Friday, 25 March 2016

Exclusive! Have Labour Councillors Cost You £5 Million??

Senior  Labour councillors are alleged to have  ignored the advice of  a specialist EU Law Barrister and an Under of Secretary of State and to have then  apparently subjected  a manager to “very considerable” political pressure resulting in  cash strapped Thanet Council (TDC)  breaking  EU laws and  having to  pay out, to date,  £4.6 million damages.

The massive damages bill, which has not been finally settled, results  from TDCs   decision to ban the export of live farm animals from the council owned Port of Ramsgate following the death of 47 sheep at the facility in September 2012.

The livestock exporters appealed TDCs decision to ban their trade from Ramsgate and in December 2013 the High Court ruled, in a 34 page long Judgment,  that the council had “committed an unjustifiable breach of Article 35 of the Treaty on the Functioning of the European Union” (TEFU) and “breached a fundamental element of the rules governing free trade in the EU”   which, in the opinion of High Court judge  Mr Justice Birrs, made TDC “liable to pay damages to the claimant (1)”.

Following the judgment, TDC employed Barrister Philip Woolfe of Monkton Chambers, a specialist in EU law, to negotiate a damages settlement with the livestock exporters. As of March 2016 damages paid to date stood at an astronomic £4.6 million, but it is likely that the final bill will be much higher (2).

The 2013 High Court Judgment, recently obtained by former Green Party Councillor, Ian Driver, reveals that at the time the ban on live exports was imposed, TDC   already knew that this action was very likely to be unlawful and could result in damages being claimed.
According to Mr Justice Birrs “TDC obtained an opinion from counsel” (3) about the banning of live exports from Ramsgate more than one year before the decision was made. The opinion, dated 23 June 2011, stated that “If TDC refused to permit exporters from exporting livestock from the port on either of these grounds it would be at risk of judicial review and possibly at risk of a claim for damages for failure to comply with its statutory duties under the 1847 Act and under Articles 34-36 TFEU” (4).
Mr Justice Birrs also points out that in August 2011 TDC was provided with a copy of letter to former South Thanet MP, Laura Sandys from Mike Penning MP, the then Under Secretary of State for Transport,  which  “made clear that the Department of Transport’s view was that no local authority had  any specific power to prevent lives animal exports (5). The judge concludes that “It is quite clear that by the summer of 2011 TDC knew that …it had no right to ban the livestock trade” (6).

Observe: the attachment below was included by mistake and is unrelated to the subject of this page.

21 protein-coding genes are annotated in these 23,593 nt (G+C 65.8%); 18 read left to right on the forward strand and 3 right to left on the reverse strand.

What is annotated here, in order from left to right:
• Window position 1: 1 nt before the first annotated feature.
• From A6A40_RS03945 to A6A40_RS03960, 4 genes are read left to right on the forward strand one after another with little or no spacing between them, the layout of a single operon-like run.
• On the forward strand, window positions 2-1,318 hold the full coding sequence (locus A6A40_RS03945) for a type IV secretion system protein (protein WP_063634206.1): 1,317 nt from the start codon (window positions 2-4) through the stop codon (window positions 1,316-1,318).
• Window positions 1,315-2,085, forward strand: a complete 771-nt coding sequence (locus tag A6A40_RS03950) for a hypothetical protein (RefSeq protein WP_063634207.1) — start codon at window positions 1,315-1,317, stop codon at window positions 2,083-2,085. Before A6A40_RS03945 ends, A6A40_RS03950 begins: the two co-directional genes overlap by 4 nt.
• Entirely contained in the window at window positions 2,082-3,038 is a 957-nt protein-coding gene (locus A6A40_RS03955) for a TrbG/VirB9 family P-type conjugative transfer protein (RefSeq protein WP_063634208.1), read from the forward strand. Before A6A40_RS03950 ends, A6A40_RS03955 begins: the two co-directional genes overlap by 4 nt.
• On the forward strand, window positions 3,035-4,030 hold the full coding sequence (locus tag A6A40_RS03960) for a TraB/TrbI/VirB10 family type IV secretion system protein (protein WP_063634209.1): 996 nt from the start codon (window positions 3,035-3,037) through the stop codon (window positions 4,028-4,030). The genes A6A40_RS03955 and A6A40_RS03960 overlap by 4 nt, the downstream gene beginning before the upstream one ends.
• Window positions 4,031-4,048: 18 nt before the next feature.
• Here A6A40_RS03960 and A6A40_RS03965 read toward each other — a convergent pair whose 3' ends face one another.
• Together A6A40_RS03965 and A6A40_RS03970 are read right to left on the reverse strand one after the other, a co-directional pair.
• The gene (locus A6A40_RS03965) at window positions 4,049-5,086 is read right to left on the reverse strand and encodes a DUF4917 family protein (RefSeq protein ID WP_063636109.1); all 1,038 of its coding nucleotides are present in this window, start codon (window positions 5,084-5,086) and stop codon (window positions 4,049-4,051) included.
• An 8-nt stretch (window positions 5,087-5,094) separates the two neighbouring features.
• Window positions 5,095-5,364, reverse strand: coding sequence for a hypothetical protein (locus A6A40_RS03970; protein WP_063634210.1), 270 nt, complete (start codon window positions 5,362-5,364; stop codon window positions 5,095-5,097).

Said Driver “This is totally unbelievable! Despite having had clear advice from a  Barrister specialising  in EU law  and a Government Under Secretary of State that TDC  had no legal right to ban live exports,  senior council officers and Labour Cabinet memebers, nevertheless decided to stop the trade  knowing that it was highly likely that  TDC would face a claim for damages.  I’m sure that many people will share my view that this action was massively  reckless and placed the council and its taxpayers at great financial risk”.

In his judgment, Mr Justice Birrs, goes on to make a remarkable and extremely worrying inference  that the decision to ignore the advice received by TDC may have been because “very considerable pressure was placed on” Mark Seed the senior manager then responsible for Ramsgate Port and that this  pressure may have been  exerted by the then Labour Leader of TDC, Clive Hart  and the Labour Deputy Leader, Allan Poole ( 7 ) .

Mr Justice Birrs also notes that no records were kept by TDC about the decision making process which resulted in the closures of the port  to live animal exports and that “TDC did not take any legal advice specifically focused on this ban (8)”  which, considering that all previous legal advice received by TDC  indicated it did not have the power to ban the trade, would have been essential in the circumstances.

Despite Mr Justice Birrs’ extremely serious allegations about legal and Government  advice being ignored; political pressure being brought to bear on an officer by senior Labour Party politicians; the failure to secure legal advice in the immediate run up to banning of live exports, those Labour politicians involved seek to deny any culpability for the loss to Thanet  council taxpayers of £4.6 million resulting from a decision which they were responsible for taking.